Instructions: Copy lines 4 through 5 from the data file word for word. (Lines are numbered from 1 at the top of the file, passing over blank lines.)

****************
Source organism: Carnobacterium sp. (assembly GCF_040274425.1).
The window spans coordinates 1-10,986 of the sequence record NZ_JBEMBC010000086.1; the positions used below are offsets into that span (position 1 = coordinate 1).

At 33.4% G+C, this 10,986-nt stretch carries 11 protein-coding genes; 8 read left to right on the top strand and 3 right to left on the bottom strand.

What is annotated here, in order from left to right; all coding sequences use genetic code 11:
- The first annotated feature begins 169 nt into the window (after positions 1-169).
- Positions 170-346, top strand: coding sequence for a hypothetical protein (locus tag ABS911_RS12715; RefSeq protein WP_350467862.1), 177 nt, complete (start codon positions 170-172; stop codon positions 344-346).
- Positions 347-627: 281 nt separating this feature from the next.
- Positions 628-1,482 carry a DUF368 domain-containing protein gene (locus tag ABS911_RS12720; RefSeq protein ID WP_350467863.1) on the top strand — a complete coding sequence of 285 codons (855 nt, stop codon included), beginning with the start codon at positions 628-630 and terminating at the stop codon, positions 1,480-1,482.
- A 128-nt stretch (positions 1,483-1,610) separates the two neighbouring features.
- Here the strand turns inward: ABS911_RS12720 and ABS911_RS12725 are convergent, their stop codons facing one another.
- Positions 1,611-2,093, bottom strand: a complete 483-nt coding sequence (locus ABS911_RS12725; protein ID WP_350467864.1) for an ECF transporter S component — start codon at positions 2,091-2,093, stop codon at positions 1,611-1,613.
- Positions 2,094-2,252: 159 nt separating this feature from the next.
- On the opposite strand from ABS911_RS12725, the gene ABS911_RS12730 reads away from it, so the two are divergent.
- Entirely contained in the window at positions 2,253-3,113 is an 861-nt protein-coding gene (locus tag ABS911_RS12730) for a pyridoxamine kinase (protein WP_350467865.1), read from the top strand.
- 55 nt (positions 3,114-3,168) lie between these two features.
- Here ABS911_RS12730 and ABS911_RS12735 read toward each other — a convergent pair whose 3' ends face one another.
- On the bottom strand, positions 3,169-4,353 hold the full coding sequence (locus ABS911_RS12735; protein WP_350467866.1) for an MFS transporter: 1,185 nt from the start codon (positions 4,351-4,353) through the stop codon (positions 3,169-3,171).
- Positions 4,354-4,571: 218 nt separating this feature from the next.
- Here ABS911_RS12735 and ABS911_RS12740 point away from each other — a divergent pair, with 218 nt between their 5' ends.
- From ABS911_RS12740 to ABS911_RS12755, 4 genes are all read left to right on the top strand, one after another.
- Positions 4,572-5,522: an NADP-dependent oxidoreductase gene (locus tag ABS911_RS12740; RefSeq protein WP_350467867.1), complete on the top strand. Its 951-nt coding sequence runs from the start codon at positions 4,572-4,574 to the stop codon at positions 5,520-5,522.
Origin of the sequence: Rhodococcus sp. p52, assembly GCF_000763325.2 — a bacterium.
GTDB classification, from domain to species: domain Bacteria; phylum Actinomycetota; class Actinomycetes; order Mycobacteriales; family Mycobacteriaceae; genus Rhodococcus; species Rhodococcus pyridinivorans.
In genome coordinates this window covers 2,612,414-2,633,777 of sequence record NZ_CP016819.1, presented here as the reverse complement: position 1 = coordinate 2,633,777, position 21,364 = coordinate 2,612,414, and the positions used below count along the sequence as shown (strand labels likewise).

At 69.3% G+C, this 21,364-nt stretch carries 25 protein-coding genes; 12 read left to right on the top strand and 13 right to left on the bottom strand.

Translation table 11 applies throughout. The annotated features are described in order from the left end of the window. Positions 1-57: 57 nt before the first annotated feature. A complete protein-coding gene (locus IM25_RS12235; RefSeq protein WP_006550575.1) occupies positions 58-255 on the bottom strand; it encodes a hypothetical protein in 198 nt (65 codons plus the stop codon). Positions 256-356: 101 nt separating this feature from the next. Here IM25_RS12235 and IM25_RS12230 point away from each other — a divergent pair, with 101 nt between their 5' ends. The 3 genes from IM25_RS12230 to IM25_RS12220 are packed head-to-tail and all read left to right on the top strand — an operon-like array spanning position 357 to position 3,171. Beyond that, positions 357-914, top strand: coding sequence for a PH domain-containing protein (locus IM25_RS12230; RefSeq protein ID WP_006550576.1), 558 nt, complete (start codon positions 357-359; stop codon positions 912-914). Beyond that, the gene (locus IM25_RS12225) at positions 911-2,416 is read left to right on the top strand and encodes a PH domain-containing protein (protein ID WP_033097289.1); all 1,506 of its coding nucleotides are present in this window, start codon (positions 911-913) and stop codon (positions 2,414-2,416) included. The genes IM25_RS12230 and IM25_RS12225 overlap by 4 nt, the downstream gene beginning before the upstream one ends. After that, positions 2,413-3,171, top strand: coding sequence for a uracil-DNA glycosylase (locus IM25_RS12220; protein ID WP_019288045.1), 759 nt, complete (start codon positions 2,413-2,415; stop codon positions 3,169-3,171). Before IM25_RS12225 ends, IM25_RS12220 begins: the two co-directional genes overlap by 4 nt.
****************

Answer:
What is annotated here, in order from left to right; all coding sequences use genetic code 11:
- The first annotated feature begins 169 nt into the window (after positions 1-169).